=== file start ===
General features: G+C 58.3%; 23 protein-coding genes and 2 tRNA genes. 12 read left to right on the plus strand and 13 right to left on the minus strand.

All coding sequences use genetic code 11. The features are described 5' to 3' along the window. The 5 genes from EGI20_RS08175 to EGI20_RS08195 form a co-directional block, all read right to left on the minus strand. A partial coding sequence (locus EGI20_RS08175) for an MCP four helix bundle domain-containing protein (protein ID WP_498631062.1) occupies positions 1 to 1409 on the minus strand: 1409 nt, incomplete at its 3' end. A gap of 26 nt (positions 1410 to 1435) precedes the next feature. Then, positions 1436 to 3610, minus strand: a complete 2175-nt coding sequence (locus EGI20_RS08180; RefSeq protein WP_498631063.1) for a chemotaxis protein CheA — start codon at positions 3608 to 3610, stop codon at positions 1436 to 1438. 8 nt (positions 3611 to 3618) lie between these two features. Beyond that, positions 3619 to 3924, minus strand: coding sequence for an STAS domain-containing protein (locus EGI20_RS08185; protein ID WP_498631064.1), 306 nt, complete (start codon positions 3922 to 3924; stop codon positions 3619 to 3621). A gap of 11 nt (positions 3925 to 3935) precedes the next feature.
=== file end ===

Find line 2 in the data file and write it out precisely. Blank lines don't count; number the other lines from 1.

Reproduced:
All coding sequences use genetic code 11. The features are described 5' to 3' along the window. The 5 genes from EGI20_RS08175 to EGI20_RS08195 form a co-directional block, all read right to left on the minus strand. A partial coding sequence (locus EGI20_RS08175) for an MCP four helix bundle domain-containing protein (protein ID WP_498631062.1) occupies positions 1 to 1409 on the minus strand: 1409 nt, incomplete at its 3' end. A gap of 26 nt (positions 1410 to 1435) precedes the next feature. Then, positions 1436 to 3610, minus strand: a complete 2175-nt coding sequence (locus EGI20_RS08180; RefSeq protein WP_498631063.1) for a chemotaxis protein CheA — start codon at positions 3608 to 3610, stop codon at positions 1436 to 1438. 8 nt (positions 3611 to 3618) lie between these two features. Beyond that, positions 3619 to 3924, minus strand: coding sequence for an STAS domain-containing protein (locus EGI20_RS08185; protein ID WP_498631064.1), 306 nt, complete (start codon positions 3922 to 3924; stop codon positions 3619 to 3621). A gap of 11 nt (positions 3925 to 3935) precedes the next feature.